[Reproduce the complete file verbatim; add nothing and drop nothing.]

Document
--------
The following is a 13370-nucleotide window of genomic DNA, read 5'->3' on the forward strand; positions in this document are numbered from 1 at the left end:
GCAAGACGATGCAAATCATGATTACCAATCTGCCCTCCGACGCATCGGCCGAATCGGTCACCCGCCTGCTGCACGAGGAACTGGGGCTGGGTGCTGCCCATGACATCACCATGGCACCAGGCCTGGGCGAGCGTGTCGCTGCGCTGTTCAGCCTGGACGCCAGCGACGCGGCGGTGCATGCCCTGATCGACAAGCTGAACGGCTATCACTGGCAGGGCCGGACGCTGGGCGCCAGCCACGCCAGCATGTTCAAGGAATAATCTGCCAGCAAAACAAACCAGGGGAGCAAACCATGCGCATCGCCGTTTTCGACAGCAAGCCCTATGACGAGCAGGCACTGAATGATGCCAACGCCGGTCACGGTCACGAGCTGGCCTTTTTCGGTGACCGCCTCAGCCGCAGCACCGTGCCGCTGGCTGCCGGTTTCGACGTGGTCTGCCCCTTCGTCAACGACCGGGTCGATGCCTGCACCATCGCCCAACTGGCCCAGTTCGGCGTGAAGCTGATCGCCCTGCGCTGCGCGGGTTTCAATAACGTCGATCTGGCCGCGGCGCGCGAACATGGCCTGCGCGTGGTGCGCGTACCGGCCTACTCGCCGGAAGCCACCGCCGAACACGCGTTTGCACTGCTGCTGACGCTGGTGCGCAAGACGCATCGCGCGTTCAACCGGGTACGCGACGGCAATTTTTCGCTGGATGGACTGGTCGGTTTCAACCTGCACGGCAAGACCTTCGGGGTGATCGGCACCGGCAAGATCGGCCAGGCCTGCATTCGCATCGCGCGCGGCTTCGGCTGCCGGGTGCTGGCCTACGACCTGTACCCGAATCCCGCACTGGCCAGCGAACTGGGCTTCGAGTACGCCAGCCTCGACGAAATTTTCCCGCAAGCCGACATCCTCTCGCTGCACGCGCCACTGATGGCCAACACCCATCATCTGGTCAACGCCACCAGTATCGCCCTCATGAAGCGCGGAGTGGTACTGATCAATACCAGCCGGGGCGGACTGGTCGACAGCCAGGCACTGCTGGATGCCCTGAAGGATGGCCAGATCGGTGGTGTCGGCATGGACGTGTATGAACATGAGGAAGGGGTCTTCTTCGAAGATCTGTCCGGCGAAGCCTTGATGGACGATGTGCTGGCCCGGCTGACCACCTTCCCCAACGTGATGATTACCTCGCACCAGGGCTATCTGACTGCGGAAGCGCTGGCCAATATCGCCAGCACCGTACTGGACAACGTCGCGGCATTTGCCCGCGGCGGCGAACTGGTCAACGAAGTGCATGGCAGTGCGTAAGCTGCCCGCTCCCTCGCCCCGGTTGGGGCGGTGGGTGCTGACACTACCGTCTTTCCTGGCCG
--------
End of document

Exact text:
The following is a 13370-nucleotide window of genomic DNA, read 5'->3' on the forward strand; positions in this document are numbered from 1 at the left end:
GCAAGACGATGCAAATCATGATTACCAATCTGCCCTCCGACGCATCGGCCGAATCGGTCACCCGCCTGCTGCACGAGGAACTGGGGCTGGGTGCTGCCCATGACATCACCATGGCACCAGGCCTGGGCGAGCGTGTCGCTGCGCTGTTCAGCCTGGACGCCAGCGACGCGGCGGTGCATGCCCTGATCGACAAGCTGAACGGCTATCACTGGCAGGGCCGGACGCTGGGCGCCAGCCACGCCAGCATGTTCAAGGAATAATCTGCCAGCAAAACAAACCAGGGGAGCAAACCATGCGCATCGCCGTTTTCGACAGCAAGCCCTATGACGAGCAGGCACTGAATGATGCCAACGCCGGTCACGGTCACGAGCTGGCCTTTTTCGGTGACCGCCTCAGCCGCAGCACCGTGCCGCTGGCTGCCGGTTTCGACGTGGTCTGCCCCTTCGTCAACGACCGGGTCGATGCCTGCACCATCGCCCAACTGGCCCAGTTCGGCGTGAAGCTGATCGCCCTGCGCTGCGCGGGTTTCAATAACGTCGATCTGGCCGCGGCGCGCGAACATGGCCTGCGCGTGGTGCGCGTACCGGCCTACTCGCCGGAAGCCACCGCCGAACACGCGTTTGCACTGCTGCTGACGCTGGTGCGCAAGACGCATCGCGCGTTCAACCGGGTACGCGACGGCAATTTTTCGCTGGATGGACTGGTCGGTTTCAACCTGCACGGCAAGACCTTCGGGGTGATCGGCACCGGCAAGATCGGCCAGGCCTGCATTCGCATCGCGCGCGGCTTCGGCTGCCGGGTGCTGGCCTACGACCTGTACCCGAATCCCGCACTGGCCAGCGAACTGGGCTTCGAGTACGCCAGCCTCGACGAAATTTTCCCGCAAGCCGACATCCTCTCGCTGCACGCGCCACTGATGGCCAACACCCATCATCTGGTCAACGCCACCAGTATCGCCCTCATGAAGCGCGGAGTGGTACTGATCAATACCAGCCGGGGCGGACTGGTCGACAGCCAGGCACTGCTGGATGCCCTGAAGGATGGCCAGATCGGTGGTGTCGGCATGGACGTGTATGAACATGAGGAAGGGGTCTTCTTCGAAGATCTGTCCGGCGAAGCCTTGATGGACGATGTGCTGGCCCGGCTGACCACCTTCCCCAACGTGATGATTACCTCGCACCAGGGCTATCTGACTGCGGAAGCGCTGGCCAATATCGCCAGCACCGTACTGGACAACGTCGCGGCATTTGCCCGCGGCGGCGAACTGGTCAACGAAGTGCATGGCAGTGCGTAAGCTGCCCGCTCCCTCGCCCCGGTTGGGGCGGTGGGTGCTGACACTACCGTCTTTCCTGGCCG